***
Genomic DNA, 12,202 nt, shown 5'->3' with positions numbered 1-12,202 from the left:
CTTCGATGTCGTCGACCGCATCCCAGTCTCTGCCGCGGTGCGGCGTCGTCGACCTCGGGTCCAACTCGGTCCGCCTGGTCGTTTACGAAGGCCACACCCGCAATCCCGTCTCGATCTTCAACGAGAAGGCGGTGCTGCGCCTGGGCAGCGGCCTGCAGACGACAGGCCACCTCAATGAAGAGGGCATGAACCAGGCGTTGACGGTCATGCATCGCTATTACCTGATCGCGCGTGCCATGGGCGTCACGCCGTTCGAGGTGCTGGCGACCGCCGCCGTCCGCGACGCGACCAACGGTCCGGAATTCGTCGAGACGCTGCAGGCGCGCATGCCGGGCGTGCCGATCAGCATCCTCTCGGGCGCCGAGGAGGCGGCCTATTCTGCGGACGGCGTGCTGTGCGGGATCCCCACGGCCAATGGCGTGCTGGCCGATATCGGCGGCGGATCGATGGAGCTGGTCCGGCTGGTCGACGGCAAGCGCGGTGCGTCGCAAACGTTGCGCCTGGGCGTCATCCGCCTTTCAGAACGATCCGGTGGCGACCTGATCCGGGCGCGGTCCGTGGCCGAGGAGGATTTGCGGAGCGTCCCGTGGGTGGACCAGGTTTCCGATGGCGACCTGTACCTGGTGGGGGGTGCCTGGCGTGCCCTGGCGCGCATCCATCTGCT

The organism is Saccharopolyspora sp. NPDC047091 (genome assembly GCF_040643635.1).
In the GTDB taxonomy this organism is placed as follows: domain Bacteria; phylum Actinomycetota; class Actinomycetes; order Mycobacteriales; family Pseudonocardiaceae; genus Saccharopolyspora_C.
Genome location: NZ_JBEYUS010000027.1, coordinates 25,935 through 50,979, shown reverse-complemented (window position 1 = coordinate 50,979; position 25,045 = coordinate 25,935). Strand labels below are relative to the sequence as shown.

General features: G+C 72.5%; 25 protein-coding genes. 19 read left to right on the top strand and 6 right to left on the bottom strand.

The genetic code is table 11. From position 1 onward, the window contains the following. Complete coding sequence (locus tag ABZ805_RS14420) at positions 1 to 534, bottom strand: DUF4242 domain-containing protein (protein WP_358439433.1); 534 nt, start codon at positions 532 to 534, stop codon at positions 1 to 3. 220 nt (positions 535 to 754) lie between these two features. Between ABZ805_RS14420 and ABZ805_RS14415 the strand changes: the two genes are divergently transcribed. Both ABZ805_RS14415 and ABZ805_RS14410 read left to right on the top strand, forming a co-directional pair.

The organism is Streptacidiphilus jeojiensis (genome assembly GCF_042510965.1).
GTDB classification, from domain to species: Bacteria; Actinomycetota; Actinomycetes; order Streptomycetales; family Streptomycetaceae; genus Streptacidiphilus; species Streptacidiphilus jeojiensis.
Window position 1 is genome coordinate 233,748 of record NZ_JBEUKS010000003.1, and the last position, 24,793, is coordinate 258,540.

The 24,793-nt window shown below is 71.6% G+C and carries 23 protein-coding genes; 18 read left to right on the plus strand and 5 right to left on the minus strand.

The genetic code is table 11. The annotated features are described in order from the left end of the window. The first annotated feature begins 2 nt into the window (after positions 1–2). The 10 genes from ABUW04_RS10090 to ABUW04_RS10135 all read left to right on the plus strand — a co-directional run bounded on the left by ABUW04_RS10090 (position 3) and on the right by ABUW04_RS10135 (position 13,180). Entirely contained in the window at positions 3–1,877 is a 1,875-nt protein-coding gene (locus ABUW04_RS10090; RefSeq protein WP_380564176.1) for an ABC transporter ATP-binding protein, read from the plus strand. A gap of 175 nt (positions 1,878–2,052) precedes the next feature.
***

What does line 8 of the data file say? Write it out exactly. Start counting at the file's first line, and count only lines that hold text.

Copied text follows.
The organism is Streptacidiphilus jeojiensis (genome assembly GCF_042510965.1).